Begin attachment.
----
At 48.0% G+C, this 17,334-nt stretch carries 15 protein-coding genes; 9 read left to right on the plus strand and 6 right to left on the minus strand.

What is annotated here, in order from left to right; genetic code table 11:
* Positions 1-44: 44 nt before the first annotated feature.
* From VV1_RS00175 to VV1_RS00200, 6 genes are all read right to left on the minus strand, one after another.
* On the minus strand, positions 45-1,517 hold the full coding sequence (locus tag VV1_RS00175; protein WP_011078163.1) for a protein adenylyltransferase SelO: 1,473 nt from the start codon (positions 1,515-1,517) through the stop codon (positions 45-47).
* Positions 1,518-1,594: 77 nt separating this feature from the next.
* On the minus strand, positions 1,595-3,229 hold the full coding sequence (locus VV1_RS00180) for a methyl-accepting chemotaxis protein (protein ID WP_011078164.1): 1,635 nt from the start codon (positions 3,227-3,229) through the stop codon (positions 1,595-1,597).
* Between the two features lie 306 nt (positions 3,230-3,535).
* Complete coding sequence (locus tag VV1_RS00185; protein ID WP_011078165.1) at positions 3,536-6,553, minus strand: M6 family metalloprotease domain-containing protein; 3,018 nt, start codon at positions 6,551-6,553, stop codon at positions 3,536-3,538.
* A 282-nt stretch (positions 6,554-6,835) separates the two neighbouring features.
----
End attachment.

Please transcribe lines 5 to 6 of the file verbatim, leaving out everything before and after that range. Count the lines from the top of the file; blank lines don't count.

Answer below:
* On the minus strand, positions 45-1,517 hold the full coding sequence (locus tag VV1_RS00175; protein WP_011078163.1) for a protein adenylyltransferase SelO: 1,473 nt from the start codon (positions 1,515-1,517) through the stop codon (positions 45-47).
* Positions 1,518-1,594: 77 nt separating this feature from the next.